Ship History 1941–1969

From 28 August 1942 to 2 July 1969 USS Taylor (DD/DDE 468) served her country well as a commissioned ship of the line of the United States Navy. Her keel was laid on 28 August 1941 at Bath Iron Works in Maine, and a year later on the day she was commissioned she was at war. During her 26 years 10 months and 4 days of commissioned service, she saw action in World War II, Korean War, Cold War, and Vietnam War. USS Taylor, her officers and men, earned a place in history. USS Taylor was one of the most decorated warships of the US Navy fleet. USS Taylor Ship History 1941–1969.

Moments after Mrs. H. A. Baldridge cracked a bottle of champagne across USS Taylor’s bow on 7 June 1942, DD 468 slid down the Bath Iron Works ways into the Kennebec River, and into World War II. The ship was commissioned at the Charlestown Navy Yard in Boston on 28 August 1942, and exactly three years later Taylor was anchored in Tokyo Bay, awaiting the formal surrender of the Empire of Japan. USS Taylor (DD 468) led the fleet into Japanese waters, having earned the honor by her exemplary record in battle throughout the war. USS Taylor WW II History 1941–1946.

The legendary World War II destroyer USS Taylor (DD 468) distinguished herself yet again in battle, this time in Korean waters as DDE 468. Her duties and accomplishments were many during the Korean War, and included screening aircraft carriers, providing cover for minesweeping operations, shore bombardment, and search and rescue operations. Taylor played an important part in the Siege of Wonsan, and proved herself time and again under fire. During her two Korean War deployments, Taylor completed every assignment given her without the loss of a single crewman, continuing her World War II reputation as a “lucky ship”. Luck may have had something to do with it, but her officers and men were the main reason for her success. For her exemplary record in Korea, USS Taylor (DDE 468) earned two battle stars. USS Taylor Korean War History 1951–1953.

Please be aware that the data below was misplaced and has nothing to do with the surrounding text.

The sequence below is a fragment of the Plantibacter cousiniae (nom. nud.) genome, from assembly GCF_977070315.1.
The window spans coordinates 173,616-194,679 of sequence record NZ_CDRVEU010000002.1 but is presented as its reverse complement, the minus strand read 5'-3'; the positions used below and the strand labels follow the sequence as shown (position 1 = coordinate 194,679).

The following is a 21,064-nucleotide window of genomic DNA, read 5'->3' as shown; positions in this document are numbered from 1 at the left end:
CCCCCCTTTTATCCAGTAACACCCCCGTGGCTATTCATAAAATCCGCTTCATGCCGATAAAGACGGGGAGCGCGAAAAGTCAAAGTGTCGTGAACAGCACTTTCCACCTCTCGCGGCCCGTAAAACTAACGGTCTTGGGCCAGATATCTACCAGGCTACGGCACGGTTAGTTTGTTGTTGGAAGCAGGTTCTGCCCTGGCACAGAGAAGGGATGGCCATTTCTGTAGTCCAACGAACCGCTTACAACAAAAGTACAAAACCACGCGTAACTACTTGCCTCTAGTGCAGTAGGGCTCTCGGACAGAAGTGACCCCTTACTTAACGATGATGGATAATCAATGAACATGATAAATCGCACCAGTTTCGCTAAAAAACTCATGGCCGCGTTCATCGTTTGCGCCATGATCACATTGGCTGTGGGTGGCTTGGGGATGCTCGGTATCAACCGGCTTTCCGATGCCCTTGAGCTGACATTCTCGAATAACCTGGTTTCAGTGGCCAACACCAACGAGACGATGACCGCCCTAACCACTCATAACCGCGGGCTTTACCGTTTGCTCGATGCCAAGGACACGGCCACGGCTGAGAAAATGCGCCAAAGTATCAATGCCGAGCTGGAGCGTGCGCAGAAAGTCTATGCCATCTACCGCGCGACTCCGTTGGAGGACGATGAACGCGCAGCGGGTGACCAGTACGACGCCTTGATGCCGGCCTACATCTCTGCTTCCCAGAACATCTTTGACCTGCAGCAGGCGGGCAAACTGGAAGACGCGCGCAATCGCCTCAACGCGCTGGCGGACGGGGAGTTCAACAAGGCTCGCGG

Following her Korean War service, USS Taylor (DDE 468) made several more deployments to the western Pacific. These missions included joint training exercises with allies, goodwill visits to Asian ports, including some in South Korea, and Taiwan Patrol missions to maintain a deterrent presence in the waters between Taiwan and mainland China. In 1960 Taylor visited Australia for the 18th annual celebration commemorating victory in the Battle of the Coral Sea in May 1942. Taylor spent the spring and summer of 1962 in the mid Pacific as a support unit for Operation Dominic, the largest nuclear weapons testing program — and the last atmospheric tests — ever conducted by the United States. After a repair period, Taylor’s classification was changed from escort destroyer DDE 468 to destroyer DD 468 on 7 August 1962. USS Taylor Cold War History 1953–1965.

The Vietnam War, like the Korean War, was precipitated by Communist expansion ambitions in East Asia. North Vietnam was backed by the Soviet Union and China, while South Vietnam was supported by the United States and anti-Communist allies. The two adversaries were separated by a DMZ at the Ben Hai River. US presence increased sharply after the 2 August 1964 Gulf of Tonkin Incident, a skirmish between USS Maddox (DD 731) and North Vietnamese torpedo boats. By this time more than 40,000 North Vietnamese troops had infiltrated the south, where there were also 23,000 US advisors. USS Taylor (DD 468) arrived off the coast of Vietnam on 21 March 1965 in support of US forces ashore, now numbering 184,000. During her Vietnam War years, Taylor had four deployments to Vietnam, which would prove to be her last as a unit of the US Navy. USS Taylor (DD 468) was decommissioned on 2 July 1969 and stricken from the Navy list after 27 years of service from World War II to the Vietnam War. USS Taylor Vietnam War History 1965–1969.